Pure Wireless Digital Audio: WaveJamr from RadTech

I love my Apple TV. Not just because of the video it allows me to watch, but the music it lets me play from our iPhones or Macs using Airplay.

I really want whole-house audio (a la Sonos, without the ridiculous cost) and Apple's Airplay can help me do that.

I have a bunch of high-quality stereo speakers from a variety of sources (PC speakers, home stereos, etc.) that I can place all over my house, but the only way that I can get whole-house audio is to purchase and install an Apple TV in every room while outputting audio to each via the TOS (optical) audio connector on the Apple TV.

But I really don't want to spend $99 per room to make this happen - plus an additional $30 for a TOSLink adapter for each set of these analog speakers.

I got to thinking: how small can Airplay device really get? Maybe someone makes one?

So, I started trawling the Interwebs and here's what I found: nothing. (At least as far as Airplay goes.)

What I did find was a product in the form factor that I wanted, but one that uses Bluetooth instead of Airplay.

It's called the WaveJamr from RadTech.

Tether your Virgin Mobile MiFi 2200 to your Mac

A while back I wrote a post about my experience searching for pre-paid mobile broadband. I ultimately chose Virgin Mobile USA as my provider but one thing that bugged me was that I had to use the MiFi 2200 mobile hotspot since there were no drivers for their USB dongles for OS X Lion.

I've always known that the MiFi could be tethered to a Mac using its USB cable, but I also thought that the drivers for Lion weren't available.

As it turns out, I get the best of both worlds with the MiFI.

Either the drivers were recently update during an OS X Software Update or I just plain missed the fact that you can tether the MiFi 2200 to your Mac running OS X Lion. (At least using 10.7.2. I haven't tried to tether using earlier versions of Lion.)

The process is simple:

Try Pre-Paid Mobile Broadband for Occasional 3G Data Usage

Nice, eh?For the past two years I've been using Verizon Mobile Broadband and while it works great most of the time, I don't use it often enough to justify the monthly fee (~ $60). So, when my contract was up, I decided to explore my options. Here's what I found.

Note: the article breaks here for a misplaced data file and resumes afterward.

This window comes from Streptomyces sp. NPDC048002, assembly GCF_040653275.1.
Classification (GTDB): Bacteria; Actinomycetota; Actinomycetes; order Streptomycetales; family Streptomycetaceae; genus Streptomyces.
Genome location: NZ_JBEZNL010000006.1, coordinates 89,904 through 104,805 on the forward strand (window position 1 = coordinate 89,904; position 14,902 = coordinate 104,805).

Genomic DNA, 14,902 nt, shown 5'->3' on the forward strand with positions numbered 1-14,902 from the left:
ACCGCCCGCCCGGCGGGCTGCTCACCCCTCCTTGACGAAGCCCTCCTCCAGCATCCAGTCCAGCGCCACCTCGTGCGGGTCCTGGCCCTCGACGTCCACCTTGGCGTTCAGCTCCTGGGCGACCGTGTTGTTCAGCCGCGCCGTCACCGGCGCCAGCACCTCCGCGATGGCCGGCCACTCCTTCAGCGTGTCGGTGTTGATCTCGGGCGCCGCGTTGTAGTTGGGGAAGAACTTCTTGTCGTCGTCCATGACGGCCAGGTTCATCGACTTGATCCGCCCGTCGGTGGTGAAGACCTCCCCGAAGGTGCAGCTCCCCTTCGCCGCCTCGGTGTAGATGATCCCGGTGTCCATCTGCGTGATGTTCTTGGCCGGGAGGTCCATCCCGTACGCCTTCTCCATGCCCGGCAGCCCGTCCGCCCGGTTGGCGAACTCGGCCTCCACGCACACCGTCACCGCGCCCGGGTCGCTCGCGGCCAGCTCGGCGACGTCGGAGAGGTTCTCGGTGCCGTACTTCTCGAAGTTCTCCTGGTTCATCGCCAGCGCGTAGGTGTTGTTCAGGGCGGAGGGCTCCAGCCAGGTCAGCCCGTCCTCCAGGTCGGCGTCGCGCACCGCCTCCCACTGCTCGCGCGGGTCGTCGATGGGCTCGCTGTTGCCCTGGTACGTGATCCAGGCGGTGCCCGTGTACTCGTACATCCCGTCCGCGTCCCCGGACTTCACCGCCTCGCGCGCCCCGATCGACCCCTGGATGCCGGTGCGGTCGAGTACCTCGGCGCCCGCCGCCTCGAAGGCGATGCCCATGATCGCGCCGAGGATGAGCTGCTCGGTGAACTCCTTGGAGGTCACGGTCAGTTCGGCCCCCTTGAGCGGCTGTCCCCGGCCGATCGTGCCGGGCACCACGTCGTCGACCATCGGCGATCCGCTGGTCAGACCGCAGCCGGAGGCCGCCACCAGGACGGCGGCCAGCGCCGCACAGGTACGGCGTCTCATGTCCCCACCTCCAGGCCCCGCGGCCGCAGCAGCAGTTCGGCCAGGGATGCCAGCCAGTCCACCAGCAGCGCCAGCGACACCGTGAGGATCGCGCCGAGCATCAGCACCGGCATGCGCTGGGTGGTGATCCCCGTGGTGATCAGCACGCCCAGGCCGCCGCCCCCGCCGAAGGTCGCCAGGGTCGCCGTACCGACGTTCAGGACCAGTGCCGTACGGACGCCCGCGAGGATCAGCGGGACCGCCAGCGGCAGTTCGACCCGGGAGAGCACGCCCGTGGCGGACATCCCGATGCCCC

How to Get Five Bars on Your iPhone All Over Your House

If you have an iPhone in the U.S., you won't be surprised to hear this: I love my iPhone but I'm not exactly happy with the AT&T Wireless network.

While it's an inconvenience to be out-and-about in New York City or San Francisco and not have cellular service, it's actually more of an inconvenience to be unable to receive calls when I'm in my home or office. I'm tired of the dropped calls and continually asking folks if I can call them right back from a landline (though the "landline" is usually Skype).

I finally decided to bite the proverbial bullet and go to my local AT&T Wireless Store to investigate the 3G Microcell. This is a device that you connect to your broadband internet connection and it acts like a mini cell tower in your home. According to the documentation it covers approximately 5,000 square feet.

I'd heard there was some special offer that mitigated a lot of the discomfort of paying for hardware to improve the service I already pay for. You can't learn about those offers online, though. For whatever reason, AT&T wants you to visit a retail store to learn more and complete the transaction.

Sure enough, the Microcell ended up costing me only $50 while my monthly bill remains the same. Here's the deal. 

Adobe is Running Scared from Evolving Standards

Buy this from SpreadshirtLike the iPhone and iPod Touch that came before it, the iPad runs the same slimmed-down version of Mac OS X complete with it's multi-touch controls, icons and menu bar.

The iPad also shares with its forebears a lack of support for Adobe's Flash. Flash is an application runtime environment (a nerdy way of saying "software that lets other software work") that competes with the native applications on the iPhone, so it would make business sense that Apple might exclude it from the native capabilities of the "iPlatform".

More likely however, is the fact that Flash is buggy, crashes often and can suck up CPU cycles like crazy.

Case in point: now that I'm running Google Chrome on my MacBook, I can see how often Flash crashes as the browser will remain functioning but indicate that the plug-in has crashed. These are crashes I used to blame on my browser - Safari, Firefox, Opera, Camino - all of them. Shame on me.

Given how maniacal Apple is about the user experience and stability of the iPlatform, it's a no-brainer for them to exclude Flash - competitive issues aside.

And now, with the triumvirate of the iPhone, iPod Touch and soon iPad, Adobe is getting a little uncomfortable. If there's one company that can utilize its momentum and marketing prowess to shift an industry from de facto standards to web standards, it's Apple - and in this case, that web standard is HTML5.

Apple did this for the Webkit rendering engine that now powers Safari and Mobile Safari, but also Google Chrome, Android and soon a variety of other Webkit-based browsers for mobile devices like BlackBerry. They did it for video with H.264 and soon, they'll do it for HTML5.